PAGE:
If you have been injured at work, you may be facing significant stress about how you will pay your medical bills and support yourself if you are unable to work. South Carolina workers’ compensation benefits can help you to get through these tough times.
You are entitled to receive 100 percent coverage for all medical treatment that you need as a direct result of the injuries you sustain on the job. This includes:
- Hospital stays
- Transportation to medical appointments
You must see the doctor chosen by your employer or the insurance company, though in some instances it is possible to switch medical providers or obtain a second opinion. Additionally, in some instances, you may require medical treatment in the future (sometimes for the rest of your life). Medical benefits are very important and must be handled in a way that not only preserves your right to treatment, but also ensures compliance with state and federal laws regarding coverage for such treatment.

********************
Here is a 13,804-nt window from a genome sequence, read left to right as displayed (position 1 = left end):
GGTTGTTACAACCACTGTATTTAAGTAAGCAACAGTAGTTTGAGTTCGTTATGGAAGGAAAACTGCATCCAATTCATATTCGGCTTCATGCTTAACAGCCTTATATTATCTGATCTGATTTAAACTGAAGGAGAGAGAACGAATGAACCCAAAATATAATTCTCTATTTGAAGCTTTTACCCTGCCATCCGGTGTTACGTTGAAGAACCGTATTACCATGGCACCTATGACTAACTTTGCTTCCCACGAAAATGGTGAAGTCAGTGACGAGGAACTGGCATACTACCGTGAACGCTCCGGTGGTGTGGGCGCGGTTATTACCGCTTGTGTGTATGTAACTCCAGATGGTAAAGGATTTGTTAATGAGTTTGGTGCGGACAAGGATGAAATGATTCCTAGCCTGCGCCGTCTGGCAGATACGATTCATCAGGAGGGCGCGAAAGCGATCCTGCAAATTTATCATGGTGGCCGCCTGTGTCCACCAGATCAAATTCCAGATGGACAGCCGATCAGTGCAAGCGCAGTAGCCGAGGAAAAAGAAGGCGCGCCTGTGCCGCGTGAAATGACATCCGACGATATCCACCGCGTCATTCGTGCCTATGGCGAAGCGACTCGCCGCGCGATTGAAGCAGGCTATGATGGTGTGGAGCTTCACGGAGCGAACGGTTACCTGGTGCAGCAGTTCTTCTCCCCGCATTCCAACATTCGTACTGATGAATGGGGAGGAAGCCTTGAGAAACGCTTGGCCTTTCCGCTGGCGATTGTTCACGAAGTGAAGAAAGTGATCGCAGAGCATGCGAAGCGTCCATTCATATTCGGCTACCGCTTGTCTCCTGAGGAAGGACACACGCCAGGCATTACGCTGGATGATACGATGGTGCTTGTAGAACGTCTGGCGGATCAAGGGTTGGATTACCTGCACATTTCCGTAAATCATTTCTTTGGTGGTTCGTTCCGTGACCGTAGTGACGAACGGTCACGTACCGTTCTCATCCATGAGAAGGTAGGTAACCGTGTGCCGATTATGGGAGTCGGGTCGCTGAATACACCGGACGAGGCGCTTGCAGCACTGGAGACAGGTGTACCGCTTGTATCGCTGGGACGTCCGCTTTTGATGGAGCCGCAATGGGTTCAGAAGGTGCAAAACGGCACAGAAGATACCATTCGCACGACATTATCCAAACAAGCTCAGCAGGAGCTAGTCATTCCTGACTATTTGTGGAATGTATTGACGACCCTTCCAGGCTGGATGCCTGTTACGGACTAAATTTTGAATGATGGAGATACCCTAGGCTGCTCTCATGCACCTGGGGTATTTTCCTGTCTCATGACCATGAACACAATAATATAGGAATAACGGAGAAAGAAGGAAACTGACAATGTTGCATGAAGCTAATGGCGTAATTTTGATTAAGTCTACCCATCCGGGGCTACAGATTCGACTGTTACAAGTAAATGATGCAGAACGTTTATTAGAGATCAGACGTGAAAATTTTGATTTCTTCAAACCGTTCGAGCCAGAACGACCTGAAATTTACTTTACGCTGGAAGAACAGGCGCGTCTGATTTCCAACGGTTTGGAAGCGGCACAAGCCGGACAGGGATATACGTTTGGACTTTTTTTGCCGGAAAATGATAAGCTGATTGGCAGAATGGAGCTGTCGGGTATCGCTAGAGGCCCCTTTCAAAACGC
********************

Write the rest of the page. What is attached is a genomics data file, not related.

After you have missed at least seven days of work because of your injury, you are entitled to receive lost wage benefits. These benefits are based on your average weekly wage at the time you were hurt. These benefits do not pay your full salary. Instead, you are paid 66 2/3 percent of your average weekly wage (up to the state maximum).
Once your absence from work due to the injury exceeds 14 days, you are eligible for lost wage benefits paid retroactively and dating back to the time when the accident happened. From that point forward, you are entitled to receive weekly checks through workers’ compensation so long as a doctor authorized by the insurance company either holds you out of work or places restrictions upon you that your employer is unable to accommodate.
Final Disability Benefits
Most often, a workers’ compensation injury results in entitlement to a final award. An award may be limited to the value of an injury to a particular body part, it may be based upon your inability to earn the same wages in the future that you were earning at the time of your injury, or it may be based upon your permanent inability to work at all in light of your injuries. An attorney can help you sort through which of these benefit options may be available to you in a given case, and can make a tremendous difference in maximizing the benefits available under each.
When a workplace injury is fatal, workers’ compensation will provide payment of reasonable funeral expenses as well as a final award which is payable to the decedents’ beneficiaries (who are defined by law).